We talk with Kooki99 in France about the joy of making hyper-realistic 3D portraits with relative ease, using DAZ Studio.
“At first I was reluctant to do black and white. I was like: ‘I have great shaders, great SSS, why should I lose all that detail!?’ But when I accidentally dialled a wrong button when postworking, I ended up with a highly contrasted b&w picture… that has so many details!”
POSER | SKETCHUP | CLIP STUDIO
A leading maker of horror comics talks about his methods and more.
“Even my coloured work starts life as black and white with grey tones — in fact, the colouring is generally the hardest bit for me and pleasing results are usually a bit of a happy accident. Work that I really like in the grey stage can become torturous when I start adding colour. It’s not as easy as it looks!”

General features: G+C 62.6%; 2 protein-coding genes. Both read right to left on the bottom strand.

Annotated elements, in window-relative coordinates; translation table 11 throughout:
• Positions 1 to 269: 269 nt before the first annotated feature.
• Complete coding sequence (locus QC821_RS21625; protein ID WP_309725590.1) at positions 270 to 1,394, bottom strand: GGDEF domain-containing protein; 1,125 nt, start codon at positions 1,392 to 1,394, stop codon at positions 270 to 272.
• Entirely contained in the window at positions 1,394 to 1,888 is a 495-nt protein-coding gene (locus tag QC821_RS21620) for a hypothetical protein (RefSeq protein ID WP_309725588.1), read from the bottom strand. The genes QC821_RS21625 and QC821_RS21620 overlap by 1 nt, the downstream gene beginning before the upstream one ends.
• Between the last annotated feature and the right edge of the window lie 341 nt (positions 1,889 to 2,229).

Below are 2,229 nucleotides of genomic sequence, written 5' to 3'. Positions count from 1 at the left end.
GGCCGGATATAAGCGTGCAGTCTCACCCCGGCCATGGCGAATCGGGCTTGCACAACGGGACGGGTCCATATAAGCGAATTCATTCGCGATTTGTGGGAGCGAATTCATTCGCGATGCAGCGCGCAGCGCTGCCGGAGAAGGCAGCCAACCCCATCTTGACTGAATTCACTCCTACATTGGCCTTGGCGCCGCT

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Excerpt from our interview with Logan Stahl
See the full interview in issue 49
We talk with Logan Stahl, aka ‘FoxyTomcat’, about the importance of daily skill training for lineart and colouring, his unusual move from digital toward traditional methods, and the limited options we have in online communities.
DAL: Logan, welcome to the Digital Art Live in-depth interview.
LS: Hi! Thanks for having me.
DAL: Looking at your DeviantArt Gallery, I see you keep the early work from 2011 online. As such, the Gallery forms an excellent and encouraging example of how an artist’s style and ability can evolve across about ten years. I assume you have had to consciously work hard at developing your talents. What specific ways did you go about doing that, and what worked best for you?